The Executive Secretary of the National Commission on Colleges of Education (NCCE), Professor Paulinus Okwelle, has expressed concern about the wind of conversation from colleges of education to universities by governors of some states in the Federation.
Okwelle, who spoke on Wednesday in Abuja during the presentation of his welcome speech at a two-day national summit on the future of the Nigeria Certificate in Education, noted that the development of unverified would lead to the extinction of the Nigeria Certificate in Education (NCE), which is the minimum teaching qualification provided by the national education policy.
He noted that a few state governments, including Sokoto, have recently converted their colleges of education into universities of education without informing the NCCE as the supervisory body on how to graduate students enrolled in NCE programs before the conversion.
He said: “Another challenge to the existence of the NCE program is the wave of conversion of colleges of education into universities without recourse to the provisions of the national education policy which stipulates that the NCE is the minimum qualification for education in the country.
He revealed that at the federal level, bills have been passed in the National Assembly for some federal colleges of education to be converted into universities, stressing that this development needs to be reviewed to prevent the NCEs from disappearing, creating thus negative consequences. for the entire education sector.
“The parameters and criteria for the conversion of any tertiary institution in Nigeria should be well defined and mutually agreed upon by the relevant stakeholders.
“As is the practice in other climates, the law establishing colleges of education could be amended to allow mature colleges to operate on a dual mode; offering the NCE curriculum and a degree in specific courses that they have the capabilities to perform. This issue deserves consideration at this crucial time,” he said.
He also denounced the circumstances in which some owners of colleges of education have been found in violation of the criteria for appointing principal directors, especially in public and private colleges of education, by appointing unqualified persons as principal directors of their establishments.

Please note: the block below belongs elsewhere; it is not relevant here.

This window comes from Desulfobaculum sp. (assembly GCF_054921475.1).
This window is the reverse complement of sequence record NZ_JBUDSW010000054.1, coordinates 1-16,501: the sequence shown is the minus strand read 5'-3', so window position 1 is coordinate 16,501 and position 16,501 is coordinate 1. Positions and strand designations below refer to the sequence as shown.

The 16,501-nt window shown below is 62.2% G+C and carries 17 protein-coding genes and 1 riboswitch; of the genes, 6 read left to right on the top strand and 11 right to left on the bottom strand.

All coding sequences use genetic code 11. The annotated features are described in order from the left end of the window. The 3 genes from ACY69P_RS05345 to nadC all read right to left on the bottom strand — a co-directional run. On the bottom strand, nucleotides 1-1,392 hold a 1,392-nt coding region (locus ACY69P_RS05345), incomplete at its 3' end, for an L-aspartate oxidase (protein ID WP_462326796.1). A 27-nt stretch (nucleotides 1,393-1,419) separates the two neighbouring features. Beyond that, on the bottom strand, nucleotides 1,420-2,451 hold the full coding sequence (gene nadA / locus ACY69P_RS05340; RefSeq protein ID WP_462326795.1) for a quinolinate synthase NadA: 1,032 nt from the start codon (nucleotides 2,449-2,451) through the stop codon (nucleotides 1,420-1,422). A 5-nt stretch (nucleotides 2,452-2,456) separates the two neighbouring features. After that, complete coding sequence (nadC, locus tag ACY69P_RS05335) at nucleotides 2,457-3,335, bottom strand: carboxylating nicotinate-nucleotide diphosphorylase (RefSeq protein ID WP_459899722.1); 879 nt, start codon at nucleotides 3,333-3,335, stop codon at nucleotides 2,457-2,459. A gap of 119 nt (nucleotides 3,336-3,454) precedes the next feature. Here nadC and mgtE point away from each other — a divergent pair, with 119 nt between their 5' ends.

He insisted that there were established cases of non-educators being appointed provosts of public and private colleges of education in the country, saying this did not bode well for the image of these institutions and the country as a whole.
“This summit is asked to propose a framework that will promote the appointment of only qualified educators to head colleges to provide the necessary leadership in all NCE awarding institutions (federal, state and private),” said Okwelle.
Education Minister Malam Adamu Adamu, who declared the summit open, instructed the event’s stakeholders, including senior academics, teacher trainers, experienced education administrators and representatives of other sister agencies in the education sector, to reflect and chart a course that will restore the NCE to its enviable past glory days.
“I am confident that if we seize this opportunity to get it right with the RCE, our collective resolve to reposition and strengthen the quality of education in the country would be achieved by keeping in mind that the RCE is a pillar solid for the basic level of education,” said Adamu.
The minister who was represented by the director overseeing the office of the permanent secretary, Mr. David Gende, noted that when effective and qualified teachers are adequately prepared in teacher training institutions, there would be an assurance of having teachers competent in classrooms at the Basic Education Level.
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